# Input Resistance of Common Gate question....

• perplexabot
In summary, the input resistance of a common gate amplifier goes to 1/gm as ro goes to infinity. When you calculate the input resistance of a voltage amplifier you need to assume the output is connected to a high impedance. So your third current (that you set to zero) is wrong. The KCL equation should be ix = gmvx - vx/ro - (vx-vo)/ro So the KCL equation should be ix = gmvx - vx/ro - (vx-vo)/ro
perplexabot
Gold Member
Hey all. I have been trying to calculate the input resistance of a common gate amplifier, but seem to have problems doing so.

I know I have to set a test voltage (or test current) at the input, and I've been told, to ground the output. So using the Hybrid pi model for a mosfet, I did the following to calculate the input resistance:

I apologize for my low quality picture. Please any help or hints are greatly appreciated. I just don't know what I am doing wrong. I have used the exact same technique on other amps and it seems to have worked fine, just not with common gates amps : (

Thank you.

What's the problem? You got the right answer. The input resistance of a common-gate amplifier goes to 1/gm as ro goes to infinity.

If you're trying to calculate it including Rd (which is not standard but sometimes done) then you forgot to include the current going from the VCCS to ground through Rd (equals Vo/Rd).

perplexabot
analogdesign said:
What's the problem? You got the right answer. The input resistance of a common-gate amplifier goes to 1/gm as ro goes to infinity.

If you're trying to calculate it including Rd (which is not standard but sometimes done) then you forgot to include the current going from the VCCS to ground through Rd (equals Vo/Rd).

Thank you for your time and reply. Yes, I am trying to include Rd. If I take the node above the test voltage, there are 3 currents going in and out of that node. Rd doesn't seem to be part of any of those three. It also seems that Rd is shorted out due to connecting Vo to ground. How does one incorporate Rd into the equation?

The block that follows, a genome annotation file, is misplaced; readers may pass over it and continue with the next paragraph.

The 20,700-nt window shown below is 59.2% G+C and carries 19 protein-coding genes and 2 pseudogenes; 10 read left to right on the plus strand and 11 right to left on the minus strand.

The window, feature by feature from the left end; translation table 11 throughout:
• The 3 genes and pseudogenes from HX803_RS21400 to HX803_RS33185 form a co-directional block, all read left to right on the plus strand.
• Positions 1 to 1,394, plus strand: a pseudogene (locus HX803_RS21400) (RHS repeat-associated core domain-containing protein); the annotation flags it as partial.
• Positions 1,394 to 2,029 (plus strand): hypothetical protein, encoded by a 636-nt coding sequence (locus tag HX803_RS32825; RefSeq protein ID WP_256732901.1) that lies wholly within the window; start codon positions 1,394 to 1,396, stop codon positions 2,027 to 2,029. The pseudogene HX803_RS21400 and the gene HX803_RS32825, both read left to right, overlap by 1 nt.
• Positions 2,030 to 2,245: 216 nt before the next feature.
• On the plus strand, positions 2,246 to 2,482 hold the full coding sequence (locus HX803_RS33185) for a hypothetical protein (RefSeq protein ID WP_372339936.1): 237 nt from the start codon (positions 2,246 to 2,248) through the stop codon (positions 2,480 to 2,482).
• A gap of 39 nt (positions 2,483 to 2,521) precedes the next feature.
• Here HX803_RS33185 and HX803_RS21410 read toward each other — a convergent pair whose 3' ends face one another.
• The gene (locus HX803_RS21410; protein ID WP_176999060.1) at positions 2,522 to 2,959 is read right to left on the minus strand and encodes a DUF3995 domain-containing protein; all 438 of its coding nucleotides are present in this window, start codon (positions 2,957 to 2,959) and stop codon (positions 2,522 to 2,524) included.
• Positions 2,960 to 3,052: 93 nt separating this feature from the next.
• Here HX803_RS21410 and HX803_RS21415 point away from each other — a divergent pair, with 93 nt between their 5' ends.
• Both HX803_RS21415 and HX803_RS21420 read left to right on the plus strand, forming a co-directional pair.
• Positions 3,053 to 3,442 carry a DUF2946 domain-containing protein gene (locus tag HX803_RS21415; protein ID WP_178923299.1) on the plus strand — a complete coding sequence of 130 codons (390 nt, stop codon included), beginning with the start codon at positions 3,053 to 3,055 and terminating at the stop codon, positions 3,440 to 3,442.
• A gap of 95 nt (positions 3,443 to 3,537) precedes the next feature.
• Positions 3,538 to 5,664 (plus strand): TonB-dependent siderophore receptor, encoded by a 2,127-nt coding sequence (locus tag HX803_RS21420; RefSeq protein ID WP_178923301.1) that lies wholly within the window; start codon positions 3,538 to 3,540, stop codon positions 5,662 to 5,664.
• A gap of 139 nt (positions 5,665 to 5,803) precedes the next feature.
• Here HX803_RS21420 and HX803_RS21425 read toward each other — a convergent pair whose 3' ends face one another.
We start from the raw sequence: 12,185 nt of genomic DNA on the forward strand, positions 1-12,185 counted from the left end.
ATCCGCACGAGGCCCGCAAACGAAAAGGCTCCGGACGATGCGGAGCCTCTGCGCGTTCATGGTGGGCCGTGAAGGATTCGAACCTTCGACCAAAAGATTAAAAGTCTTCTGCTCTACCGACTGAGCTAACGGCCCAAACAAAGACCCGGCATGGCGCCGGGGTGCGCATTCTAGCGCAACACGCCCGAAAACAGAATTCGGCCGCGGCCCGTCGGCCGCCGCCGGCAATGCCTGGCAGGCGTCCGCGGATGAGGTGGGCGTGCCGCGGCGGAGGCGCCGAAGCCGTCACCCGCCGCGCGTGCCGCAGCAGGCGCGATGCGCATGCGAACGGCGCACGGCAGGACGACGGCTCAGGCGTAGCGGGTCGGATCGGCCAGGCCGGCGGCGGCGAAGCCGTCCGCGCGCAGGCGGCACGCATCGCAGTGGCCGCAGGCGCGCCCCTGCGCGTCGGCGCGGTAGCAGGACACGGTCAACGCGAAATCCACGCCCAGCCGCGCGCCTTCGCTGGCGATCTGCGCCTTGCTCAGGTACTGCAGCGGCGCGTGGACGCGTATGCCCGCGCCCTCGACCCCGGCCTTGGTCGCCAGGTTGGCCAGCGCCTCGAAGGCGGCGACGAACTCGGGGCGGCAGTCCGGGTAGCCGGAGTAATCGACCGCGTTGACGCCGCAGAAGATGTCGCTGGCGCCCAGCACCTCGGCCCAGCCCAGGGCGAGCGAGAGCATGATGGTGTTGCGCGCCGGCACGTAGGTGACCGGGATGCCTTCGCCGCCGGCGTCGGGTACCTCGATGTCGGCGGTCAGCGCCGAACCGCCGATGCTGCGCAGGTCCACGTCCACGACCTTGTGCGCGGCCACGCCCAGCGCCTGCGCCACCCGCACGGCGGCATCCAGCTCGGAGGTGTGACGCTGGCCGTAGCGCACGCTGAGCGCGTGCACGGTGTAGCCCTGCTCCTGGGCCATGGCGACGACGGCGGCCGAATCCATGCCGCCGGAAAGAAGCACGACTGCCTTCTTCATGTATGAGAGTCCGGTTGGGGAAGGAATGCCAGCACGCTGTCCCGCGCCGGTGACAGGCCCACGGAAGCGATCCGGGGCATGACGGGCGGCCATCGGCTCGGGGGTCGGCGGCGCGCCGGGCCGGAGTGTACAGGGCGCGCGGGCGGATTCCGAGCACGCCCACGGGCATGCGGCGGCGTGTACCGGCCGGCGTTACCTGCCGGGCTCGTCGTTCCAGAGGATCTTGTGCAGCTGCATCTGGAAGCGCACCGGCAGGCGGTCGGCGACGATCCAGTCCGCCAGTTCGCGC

Once again thank you so much.

perplexabot said:
Thank you for your time and reply. Yes, I am trying to include Rd. If I take the node above the test voltage, there are 3 currents going in and out of that node. Rd doesn't seem to be part of any of those three. It also seems that Rd is shorted out due to connecting Vo to ground. How does one incorporate Rd into the equation?

Once again thank you so much.

No problem. The issue is that Vo should be open; it is not shorted to ground. When you calculate the input resistance of a voltage amplifier you need to assume the output is connected to a high impedance. So your third current (that you set to zero) is wrong.

So the KCL equation should be ix = gmvx - vx/ro - (vx-vo)/ro

The second equation you need is vo = ixRl so you have (collecting terms)

ix + (ixRl)/ro = gmvx - vx/ro

Solving, rin = vx/ix = (1 + Rl/ro) / (gm+1/ro)

This is what you expect because if ro is larger than Rl (virtually always the case) then this collapses to 1/(gm+1/ro) ~= 1/gm

Does that make sense now?

perplexabot
Yes! Opening Vo fixed everything. I should have tried some more. Thank you.

analogdesign

perplexabot

## 1. What is the definition of input resistance of a common gate?

The input resistance of a common gate is a measure of how much the input signal is attenuated as it passes through the gate. It is also known as the impedance of the gate and is typically measured in ohms.

## 2. How is the input resistance of a common gate calculated?

The input resistance of a common gate can be calculated by dividing the change in the input voltage by the change in the input current. It can also be calculated by dividing the input voltage by the input current at a specified operating point.

## 3. Why is input resistance important in common gate circuits?

Input resistance is important in common gate circuits because it affects the gain and stability of the circuit. A lower input resistance can result in a higher gain, but it may also lead to instability and distortion. A higher input resistance can provide better stability, but it may also result in lower gain.

## 4. How does the input resistance of a common gate affect the overall performance of a circuit?

The input resistance of a common gate can affect the overall performance of a circuit in several ways. It can impact the gain, stability, and bandwidth of the circuit. It can also affect the input impedance, which can impact the ability of the circuit to receive signals from other components.

## 5. What are some factors that can affect the input resistance of a common gate?

The input resistance of a common gate can be affected by the physical properties of the gate, such as the size and shape of the gate. It can also be affected by the properties of the material used in the gate, such as the conductivity and thickness. Additionally, the operating conditions, such as temperature and voltage, can also impact the input resistance.

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